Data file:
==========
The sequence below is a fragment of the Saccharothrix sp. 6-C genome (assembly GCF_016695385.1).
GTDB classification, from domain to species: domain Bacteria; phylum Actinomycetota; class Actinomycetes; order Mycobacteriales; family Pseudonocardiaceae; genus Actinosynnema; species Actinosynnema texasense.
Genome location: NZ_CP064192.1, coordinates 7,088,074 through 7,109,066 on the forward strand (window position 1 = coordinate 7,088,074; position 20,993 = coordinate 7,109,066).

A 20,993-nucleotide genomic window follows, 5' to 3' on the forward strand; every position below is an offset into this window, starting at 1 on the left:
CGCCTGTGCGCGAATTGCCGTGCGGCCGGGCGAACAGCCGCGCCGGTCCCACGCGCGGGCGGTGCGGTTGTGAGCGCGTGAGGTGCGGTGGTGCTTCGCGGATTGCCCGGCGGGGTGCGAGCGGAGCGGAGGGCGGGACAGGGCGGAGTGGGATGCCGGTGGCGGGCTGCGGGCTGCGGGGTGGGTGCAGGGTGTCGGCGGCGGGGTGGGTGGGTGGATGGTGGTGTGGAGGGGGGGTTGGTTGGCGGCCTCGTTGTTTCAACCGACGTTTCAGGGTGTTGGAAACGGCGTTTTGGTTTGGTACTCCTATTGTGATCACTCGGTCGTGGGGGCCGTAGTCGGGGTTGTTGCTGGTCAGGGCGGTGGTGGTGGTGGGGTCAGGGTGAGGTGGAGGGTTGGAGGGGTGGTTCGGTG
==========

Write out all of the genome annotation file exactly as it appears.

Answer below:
The sequence below is a fragment of the Saccharothrix sp. 6-C genome (assembly GCF_016695385.1).
GTDB classification, from domain to species: domain Bacteria; phylum Actinomycetota; class Actinomycetes; order Mycobacteriales; family Pseudonocardiaceae; genus Actinosynnema; species Actinosynnema texasense.
Genome location: NZ_CP064192.1, coordinates 7,088,074 through 7,109,066 on the forward strand (window position 1 = coordinate 7,088,074; position 20,993 = coordinate 7,109,066).

A 20,993-nucleotide genomic window follows, 5' to 3' on the forward strand; every position below is an offset into this window, starting at 1 on the left:
CGCCTGTGCGCGAATTGCCGTGCGGCCGGGCGAACAGCCGCGCCGGTCCCACGCGCGGGCGGTGCGGTTGTGAGCGCGTGAGGTGCGGTGGTGCTTCGCGGATTGCCCGGCGGGGTGCGAGCGGAGCGGAGGGCGGGACAGGGCGGAGTGGGATGCCGGTGGCGGGCTGCGGGCTGCGGGGTGGGTGCAGGGTGTCGGCGGCGGGGTGGGTGGGTGGATGGTGGTGTGGAGGGGGGGTTGGTTGGCGGCCTCGTTGTTTCAACCGACGTTTCAGGGTGTTGGAAACGGCGTTTTGGTTTGGTACTCCTATTGTGATCACTCGGTCGTGGGGGCCGTAGTCGGGGTTGTTGCTGGTCAGGGCGGTGGTGGTGGTGGGGTCAGGGTGAGGTGGAGGGTTGGAGGGGTGGTTCGGTG